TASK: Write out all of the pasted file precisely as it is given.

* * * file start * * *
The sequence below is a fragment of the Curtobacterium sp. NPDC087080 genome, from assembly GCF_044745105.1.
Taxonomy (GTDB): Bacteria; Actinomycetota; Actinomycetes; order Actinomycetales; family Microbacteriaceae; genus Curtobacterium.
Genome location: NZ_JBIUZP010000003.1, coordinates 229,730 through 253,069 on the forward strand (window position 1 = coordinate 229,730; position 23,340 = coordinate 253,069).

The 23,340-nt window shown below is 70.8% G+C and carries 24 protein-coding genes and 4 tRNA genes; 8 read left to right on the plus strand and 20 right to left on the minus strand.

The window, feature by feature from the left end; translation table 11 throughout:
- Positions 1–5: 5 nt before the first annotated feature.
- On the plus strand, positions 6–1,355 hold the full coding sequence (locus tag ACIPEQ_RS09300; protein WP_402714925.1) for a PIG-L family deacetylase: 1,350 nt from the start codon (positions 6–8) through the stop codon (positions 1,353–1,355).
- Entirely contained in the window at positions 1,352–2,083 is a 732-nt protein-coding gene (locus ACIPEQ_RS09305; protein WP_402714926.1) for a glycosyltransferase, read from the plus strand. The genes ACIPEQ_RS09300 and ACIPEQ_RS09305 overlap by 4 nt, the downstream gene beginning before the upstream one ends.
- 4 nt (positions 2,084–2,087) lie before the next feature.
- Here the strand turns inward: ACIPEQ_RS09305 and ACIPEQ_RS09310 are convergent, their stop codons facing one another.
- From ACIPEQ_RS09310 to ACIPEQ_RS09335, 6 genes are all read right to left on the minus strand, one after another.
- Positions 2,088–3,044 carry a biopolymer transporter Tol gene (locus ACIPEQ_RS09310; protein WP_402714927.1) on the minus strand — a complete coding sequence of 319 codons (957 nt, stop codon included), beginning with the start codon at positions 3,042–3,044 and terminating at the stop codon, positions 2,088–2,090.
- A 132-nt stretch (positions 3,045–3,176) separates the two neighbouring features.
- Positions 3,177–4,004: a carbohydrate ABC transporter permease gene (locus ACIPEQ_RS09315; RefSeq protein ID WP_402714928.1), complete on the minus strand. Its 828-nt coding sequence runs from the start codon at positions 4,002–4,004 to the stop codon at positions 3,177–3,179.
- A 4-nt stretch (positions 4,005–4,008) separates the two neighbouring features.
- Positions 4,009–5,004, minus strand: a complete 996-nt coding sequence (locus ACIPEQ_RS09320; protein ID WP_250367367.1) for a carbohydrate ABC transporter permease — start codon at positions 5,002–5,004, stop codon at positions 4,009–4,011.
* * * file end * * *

The sequence below is a fragment of the Curtobacterium sp. NPDC087080 genome, from assembly GCF_044745105.1.
Taxonomy (GTDB): Bacteria; Actinomycetota; Actinomycetes; order Actinomycetales; family Microbacteriaceae; genus Curtobacterium.
Genome location: NZ_JBIUZP010000003.1, coordinates 229,730 through 253,069 on the forward strand (window position 1 = coordinate 229,730; position 23,340 = coordinate 253,069).

The 23,340-nt window shown below is 70.8% G+C and carries 24 protein-coding genes and 4 tRNA genes; 8 read left to right on the plus strand and 20 right to left on the minus strand.

The window, feature by feature from the left end; translation table 11 throughout:
- Positions 1–5: 5 nt before the first annotated feature.
- On the plus strand, positions 6–1,355 hold the full coding sequence (locus tag ACIPEQ_RS09300; protein WP_402714925.1) for a PIG-L family deacetylase: 1,350 nt from the start codon (positions 6–8) through the stop codon (positions 1,353–1,355).
- Entirely contained in the window at positions 1,352–2,083 is a 732-nt protein-coding gene (locus ACIPEQ_RS09305; protein WP_402714926.1) for a glycosyltransferase, read from the plus strand. The genes ACIPEQ_RS09300 and ACIPEQ_RS09305 overlap by 4 nt, the downstream gene beginning before the upstream one ends.
- 4 nt (positions 2,084–2,087) lie before the next feature.
- Here the strand turns inward: ACIPEQ_RS09305 and ACIPEQ_RS09310 are convergent, their stop codons facing one another.
- From ACIPEQ_RS09310 to ACIPEQ_RS09335, 6 genes are all read right to left on the minus strand, one after another.
- Positions 2,088–3,044 carry a biopolymer transporter Tol gene (locus ACIPEQ_RS09310; protein WP_402714927.1) on the minus strand — a complete coding sequence of 319 codons (957 nt, stop codon included), beginning with the start codon at positions 3,042–3,044 and terminating at the stop codon, positions 2,088–2,090.
- A 132-nt stretch (positions 3,045–3,176) separates the two neighbouring features.
- Positions 3,177–4,004: a carbohydrate ABC transporter permease gene (locus ACIPEQ_RS09315; RefSeq protein ID WP_402714928.1), complete on the minus strand. Its 828-nt coding sequence runs from the start codon at positions 4,002–4,004 to the stop codon at positions 3,177–3,179.
- A 4-nt stretch (positions 4,005–4,008) separates the two neighbouring features.
- Positions 4,009–5,004, minus strand: a complete 996-nt coding sequence (locus ACIPEQ_RS09320; protein ID WP_250367367.1) for a carbohydrate ABC transporter permease — start codon at positions 5,002–5,004, stop codon at positions 4,009–4,011.